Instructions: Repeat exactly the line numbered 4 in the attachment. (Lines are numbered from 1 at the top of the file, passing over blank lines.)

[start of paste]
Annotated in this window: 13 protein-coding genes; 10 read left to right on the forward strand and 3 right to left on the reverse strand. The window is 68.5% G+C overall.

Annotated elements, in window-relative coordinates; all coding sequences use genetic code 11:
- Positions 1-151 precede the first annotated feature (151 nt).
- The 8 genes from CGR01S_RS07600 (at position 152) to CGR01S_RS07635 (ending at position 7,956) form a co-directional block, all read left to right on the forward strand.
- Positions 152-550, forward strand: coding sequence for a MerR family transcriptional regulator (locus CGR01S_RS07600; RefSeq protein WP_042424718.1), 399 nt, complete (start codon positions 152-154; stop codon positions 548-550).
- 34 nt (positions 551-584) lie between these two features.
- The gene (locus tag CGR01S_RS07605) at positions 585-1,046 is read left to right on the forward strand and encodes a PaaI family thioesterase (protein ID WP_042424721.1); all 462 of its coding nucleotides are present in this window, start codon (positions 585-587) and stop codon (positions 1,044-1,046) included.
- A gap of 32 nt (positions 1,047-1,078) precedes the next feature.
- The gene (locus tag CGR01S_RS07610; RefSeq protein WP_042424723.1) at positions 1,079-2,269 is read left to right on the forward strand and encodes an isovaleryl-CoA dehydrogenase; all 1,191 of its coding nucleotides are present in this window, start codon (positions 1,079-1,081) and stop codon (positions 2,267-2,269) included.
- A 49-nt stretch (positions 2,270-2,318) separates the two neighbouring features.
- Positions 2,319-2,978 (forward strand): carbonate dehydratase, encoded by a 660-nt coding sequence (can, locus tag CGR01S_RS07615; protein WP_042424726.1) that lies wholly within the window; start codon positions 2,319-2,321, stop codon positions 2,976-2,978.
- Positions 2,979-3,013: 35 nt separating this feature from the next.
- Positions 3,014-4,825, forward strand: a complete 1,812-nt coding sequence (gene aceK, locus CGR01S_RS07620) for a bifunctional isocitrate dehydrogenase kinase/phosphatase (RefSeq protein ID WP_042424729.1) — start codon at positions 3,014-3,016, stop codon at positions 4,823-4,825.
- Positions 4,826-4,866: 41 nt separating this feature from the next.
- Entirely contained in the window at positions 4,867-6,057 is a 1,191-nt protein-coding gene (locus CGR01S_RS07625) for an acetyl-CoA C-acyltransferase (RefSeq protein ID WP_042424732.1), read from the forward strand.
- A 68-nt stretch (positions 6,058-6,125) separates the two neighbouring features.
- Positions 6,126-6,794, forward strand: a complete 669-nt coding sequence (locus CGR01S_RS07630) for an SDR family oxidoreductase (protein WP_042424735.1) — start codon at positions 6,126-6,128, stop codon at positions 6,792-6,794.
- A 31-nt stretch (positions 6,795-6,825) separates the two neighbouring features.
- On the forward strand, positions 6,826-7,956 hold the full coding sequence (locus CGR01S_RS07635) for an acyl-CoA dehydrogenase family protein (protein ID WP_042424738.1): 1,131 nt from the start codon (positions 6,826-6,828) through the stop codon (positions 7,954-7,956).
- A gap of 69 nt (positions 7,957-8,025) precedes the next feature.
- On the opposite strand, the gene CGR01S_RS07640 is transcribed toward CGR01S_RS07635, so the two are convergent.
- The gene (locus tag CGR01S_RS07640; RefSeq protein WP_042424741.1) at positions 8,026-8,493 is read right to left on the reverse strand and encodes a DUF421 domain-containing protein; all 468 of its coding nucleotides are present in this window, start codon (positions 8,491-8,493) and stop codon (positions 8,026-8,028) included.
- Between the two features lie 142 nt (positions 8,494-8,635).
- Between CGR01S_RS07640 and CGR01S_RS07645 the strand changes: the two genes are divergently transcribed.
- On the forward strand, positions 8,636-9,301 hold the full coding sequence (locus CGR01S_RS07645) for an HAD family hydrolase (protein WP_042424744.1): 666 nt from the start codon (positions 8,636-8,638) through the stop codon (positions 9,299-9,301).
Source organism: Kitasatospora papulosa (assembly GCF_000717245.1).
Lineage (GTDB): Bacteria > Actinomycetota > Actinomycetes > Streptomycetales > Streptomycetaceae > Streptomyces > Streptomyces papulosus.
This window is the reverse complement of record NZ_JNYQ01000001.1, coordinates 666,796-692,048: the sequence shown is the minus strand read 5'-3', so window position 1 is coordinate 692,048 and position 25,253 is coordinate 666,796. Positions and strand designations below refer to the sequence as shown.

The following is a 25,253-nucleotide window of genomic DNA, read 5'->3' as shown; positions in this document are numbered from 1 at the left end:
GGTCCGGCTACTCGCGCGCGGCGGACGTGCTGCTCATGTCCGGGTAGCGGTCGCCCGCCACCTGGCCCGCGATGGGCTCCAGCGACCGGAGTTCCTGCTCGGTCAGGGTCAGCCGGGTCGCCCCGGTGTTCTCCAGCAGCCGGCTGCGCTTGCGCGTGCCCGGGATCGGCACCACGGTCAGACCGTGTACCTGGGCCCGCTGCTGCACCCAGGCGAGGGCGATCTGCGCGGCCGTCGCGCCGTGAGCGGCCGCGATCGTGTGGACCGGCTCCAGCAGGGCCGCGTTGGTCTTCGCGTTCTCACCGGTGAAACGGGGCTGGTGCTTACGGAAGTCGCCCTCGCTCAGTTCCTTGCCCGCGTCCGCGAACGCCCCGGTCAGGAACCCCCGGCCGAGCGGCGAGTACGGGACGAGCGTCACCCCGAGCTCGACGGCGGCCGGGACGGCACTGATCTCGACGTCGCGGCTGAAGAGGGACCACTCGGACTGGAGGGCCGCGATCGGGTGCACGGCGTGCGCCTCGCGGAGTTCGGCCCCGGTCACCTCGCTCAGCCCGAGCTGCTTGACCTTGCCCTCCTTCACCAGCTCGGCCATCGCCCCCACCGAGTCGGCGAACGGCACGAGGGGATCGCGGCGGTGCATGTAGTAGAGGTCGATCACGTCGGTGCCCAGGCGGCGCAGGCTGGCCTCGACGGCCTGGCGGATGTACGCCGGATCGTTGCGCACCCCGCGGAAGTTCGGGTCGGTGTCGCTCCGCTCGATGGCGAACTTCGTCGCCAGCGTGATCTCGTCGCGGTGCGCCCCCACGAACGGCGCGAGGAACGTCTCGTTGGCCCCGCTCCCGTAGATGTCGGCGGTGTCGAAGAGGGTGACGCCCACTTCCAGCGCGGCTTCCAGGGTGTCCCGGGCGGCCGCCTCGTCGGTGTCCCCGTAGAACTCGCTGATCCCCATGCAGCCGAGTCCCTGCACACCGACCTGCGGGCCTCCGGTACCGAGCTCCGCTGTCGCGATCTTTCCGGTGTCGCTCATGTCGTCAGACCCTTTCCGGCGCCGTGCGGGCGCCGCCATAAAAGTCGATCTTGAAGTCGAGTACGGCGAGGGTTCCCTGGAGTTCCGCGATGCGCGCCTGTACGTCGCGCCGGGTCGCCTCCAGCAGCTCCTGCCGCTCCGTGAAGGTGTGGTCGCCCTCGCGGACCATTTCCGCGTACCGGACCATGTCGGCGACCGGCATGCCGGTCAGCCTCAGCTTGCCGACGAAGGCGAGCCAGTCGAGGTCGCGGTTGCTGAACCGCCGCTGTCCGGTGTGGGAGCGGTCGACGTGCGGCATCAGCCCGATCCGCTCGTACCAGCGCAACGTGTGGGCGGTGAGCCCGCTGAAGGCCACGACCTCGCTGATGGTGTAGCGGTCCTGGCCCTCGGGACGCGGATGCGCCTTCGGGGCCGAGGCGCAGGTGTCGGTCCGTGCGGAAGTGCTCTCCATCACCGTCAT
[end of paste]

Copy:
- The 8 genes from CGR01S_RS07600 (at position 152) to CGR01S_RS07635 (ending at position 7,956) form a co-directional block, all read left to right on the forward strand.